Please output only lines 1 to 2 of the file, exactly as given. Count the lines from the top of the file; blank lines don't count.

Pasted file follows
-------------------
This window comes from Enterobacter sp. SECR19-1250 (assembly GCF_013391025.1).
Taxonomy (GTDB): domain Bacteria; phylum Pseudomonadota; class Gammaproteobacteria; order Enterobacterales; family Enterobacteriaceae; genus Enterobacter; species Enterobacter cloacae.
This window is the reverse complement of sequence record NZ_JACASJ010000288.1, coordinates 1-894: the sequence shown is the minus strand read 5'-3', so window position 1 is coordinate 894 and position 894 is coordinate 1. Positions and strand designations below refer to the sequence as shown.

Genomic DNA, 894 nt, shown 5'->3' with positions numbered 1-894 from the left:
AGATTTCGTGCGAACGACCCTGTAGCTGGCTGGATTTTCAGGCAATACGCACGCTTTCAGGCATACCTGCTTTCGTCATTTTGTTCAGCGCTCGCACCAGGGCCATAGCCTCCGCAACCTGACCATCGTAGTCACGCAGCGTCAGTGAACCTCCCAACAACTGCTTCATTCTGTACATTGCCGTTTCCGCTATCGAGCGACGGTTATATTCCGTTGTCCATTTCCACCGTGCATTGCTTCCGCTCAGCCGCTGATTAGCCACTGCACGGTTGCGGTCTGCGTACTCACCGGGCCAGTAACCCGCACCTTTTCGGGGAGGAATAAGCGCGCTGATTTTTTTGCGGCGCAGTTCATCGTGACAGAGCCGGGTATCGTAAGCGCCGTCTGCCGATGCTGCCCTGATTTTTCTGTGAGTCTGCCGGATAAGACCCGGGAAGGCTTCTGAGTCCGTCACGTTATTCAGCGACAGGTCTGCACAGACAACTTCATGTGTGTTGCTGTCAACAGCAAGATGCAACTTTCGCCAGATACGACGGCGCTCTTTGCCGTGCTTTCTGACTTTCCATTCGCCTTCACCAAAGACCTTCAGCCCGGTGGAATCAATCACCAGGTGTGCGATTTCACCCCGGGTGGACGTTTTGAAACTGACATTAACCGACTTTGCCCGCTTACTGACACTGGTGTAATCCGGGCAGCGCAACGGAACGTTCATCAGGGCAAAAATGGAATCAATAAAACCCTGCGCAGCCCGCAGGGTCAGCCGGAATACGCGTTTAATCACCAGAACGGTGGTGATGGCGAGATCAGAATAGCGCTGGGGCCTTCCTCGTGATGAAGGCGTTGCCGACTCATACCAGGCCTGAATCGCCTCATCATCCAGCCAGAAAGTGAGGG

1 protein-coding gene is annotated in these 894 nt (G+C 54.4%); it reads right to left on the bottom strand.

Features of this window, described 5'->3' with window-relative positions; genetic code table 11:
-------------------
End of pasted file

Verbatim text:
This window comes from Enterobacter sp. SECR19-1250 (assembly GCF_013391025.1).
Taxonomy (GTDB): domain Bacteria; phylum Pseudomonadota; class Gammaproteobacteria; order Enterobacterales; family Enterobacteriaceae; genus Enterobacter; species Enterobacter cloacae.